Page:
Dilshad, a voter of Kshetrigao Assembly constituency, drives other people’s cars for a living. He has invested in a gym membership to increase his chances of getting a job in the Manipur Police.
He hopes a candidate from his community — indigenous Muslim, locally known as Pangal or Meitei Pangal — wins the seat to push his case. “It is difficult to get a job without any backing, especially for a Pangal,” he said.
The reality bites in 14 other constituencies where Pangals can swing votes but have the option of electing candidates from their community in five seats at most. Of the 16 Muslim candidates in the fray, four are Independents, while the Congress has fielded four and the National People’s Party (NPP) and the Janata Dal (United) three each.
The Bharatiya Janata Party (BJP) has fielded only one Pangal in Y. Antas Khan from the Lilong seat. It is understandable; non-Muslims hardly matter in Thoubal district’s Lilong subdivision where more than 75% of people are Muslims.
Comprising 8.32% of the State’s population — down from 8.8% in 2001 — the Pangals were relatively better off than Muslims elsewhere in India when Manipur attained statehood in 1972. The Chief Minister then was Mohammed Alimuddin and the community had seven MLAs during 1974-79.
It was never the same again for the community that began settling in 1597 and were entrusted with key administrative posts by the Meitei monarchs who adopted Hinduism.
“Despite major contributions for Manipur, the Pangals have often been stereotyped, discriminated against and considered as a huranba (thief) community. They have also been subjected to mob-lynching and prejudiced charges as drug dealers and petty criminals,” Mohammed Chingiz Khan, a Pangal scholar at Jawaharlal Nehru University in Delhi, said.
Polarisation hit the Pangals hard in 1993 when about 130 members of the community were killed following rumours of alleged molestation of non-Muslim Manipuri college students.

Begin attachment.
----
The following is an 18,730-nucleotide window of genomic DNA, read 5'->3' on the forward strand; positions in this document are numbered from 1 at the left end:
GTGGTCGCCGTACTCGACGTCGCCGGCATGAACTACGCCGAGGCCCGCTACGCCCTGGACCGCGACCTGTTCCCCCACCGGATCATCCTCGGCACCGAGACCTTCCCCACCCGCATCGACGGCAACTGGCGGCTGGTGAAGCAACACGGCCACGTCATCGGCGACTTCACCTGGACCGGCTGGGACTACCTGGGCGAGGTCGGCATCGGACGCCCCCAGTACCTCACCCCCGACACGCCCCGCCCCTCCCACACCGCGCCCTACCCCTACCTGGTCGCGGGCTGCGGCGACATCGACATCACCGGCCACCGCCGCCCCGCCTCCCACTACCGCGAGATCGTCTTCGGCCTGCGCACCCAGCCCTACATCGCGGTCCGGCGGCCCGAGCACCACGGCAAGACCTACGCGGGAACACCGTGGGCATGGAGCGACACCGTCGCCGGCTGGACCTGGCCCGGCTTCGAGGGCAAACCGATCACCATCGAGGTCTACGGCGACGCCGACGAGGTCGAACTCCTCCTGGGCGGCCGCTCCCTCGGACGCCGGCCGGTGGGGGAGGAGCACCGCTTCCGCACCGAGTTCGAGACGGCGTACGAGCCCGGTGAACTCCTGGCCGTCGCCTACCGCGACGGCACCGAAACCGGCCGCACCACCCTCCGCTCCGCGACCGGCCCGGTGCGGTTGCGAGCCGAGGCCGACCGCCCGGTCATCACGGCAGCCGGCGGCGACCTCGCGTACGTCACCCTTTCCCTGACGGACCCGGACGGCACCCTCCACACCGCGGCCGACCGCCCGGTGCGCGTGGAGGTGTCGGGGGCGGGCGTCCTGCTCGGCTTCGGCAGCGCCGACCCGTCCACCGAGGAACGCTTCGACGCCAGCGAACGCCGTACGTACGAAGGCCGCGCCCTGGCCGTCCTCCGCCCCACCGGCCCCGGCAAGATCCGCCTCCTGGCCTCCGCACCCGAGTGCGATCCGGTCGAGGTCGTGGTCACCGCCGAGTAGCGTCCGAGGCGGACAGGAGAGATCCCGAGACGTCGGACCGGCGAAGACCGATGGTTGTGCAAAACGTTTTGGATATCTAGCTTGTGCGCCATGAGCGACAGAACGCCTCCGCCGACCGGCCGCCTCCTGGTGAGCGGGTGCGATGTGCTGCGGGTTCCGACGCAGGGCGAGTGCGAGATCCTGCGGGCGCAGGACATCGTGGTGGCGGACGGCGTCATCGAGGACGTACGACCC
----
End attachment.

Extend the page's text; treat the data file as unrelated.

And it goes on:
“After 1993, the trust gap took almost 30 years to bridge, during which the Pangals fell behind by more than 50 years. We want to remove the wedge that the BJP’s communal politics has driven into Manipur’s social fabric again in the past few years,” Sheikh Noorul Hassan, State NPP general secretary and the party’s Kshetrigao candidate, said.
The Pangal areas are invariably underdeveloped, the residents lack basic amenities and do not have access to proper healthcare and higher education facilities, he said.
This has impacted the lives of the Hindus, too, in constituencies such as Kshetrigao, where 37% of the voters are Pangals. “The majority community thus wants a change,” Mr. Hassan said, indicating the BJP’s Nahakpam Indrajit, who is seeking re-election.
The change will happen when the BJP is made to bite the dust, Abdul Nasir, the JD(U) candidate from the Lilong seat, said. Mr. Nasir was the last Muslim Minister during the Congress reign up to 2017. He switched over to the JD(U) after the Congress denied him ticket.
“Congress has taken Muslims for granted and the BJP has no place for them. Pangals and other marginalised communities have suffered a lot but we believe we can make a difference,” Mr. Nasir told The Hindu.
The BJP alluded to its ‘sabka saath, sabka vikas’ credo to bust the “myth” about its disdain for Muslims. “It is mere propaganda that we do nothing for Muslims. This is the reason why our support among the community is increasing,” State BJP president A. Sharda Devi said.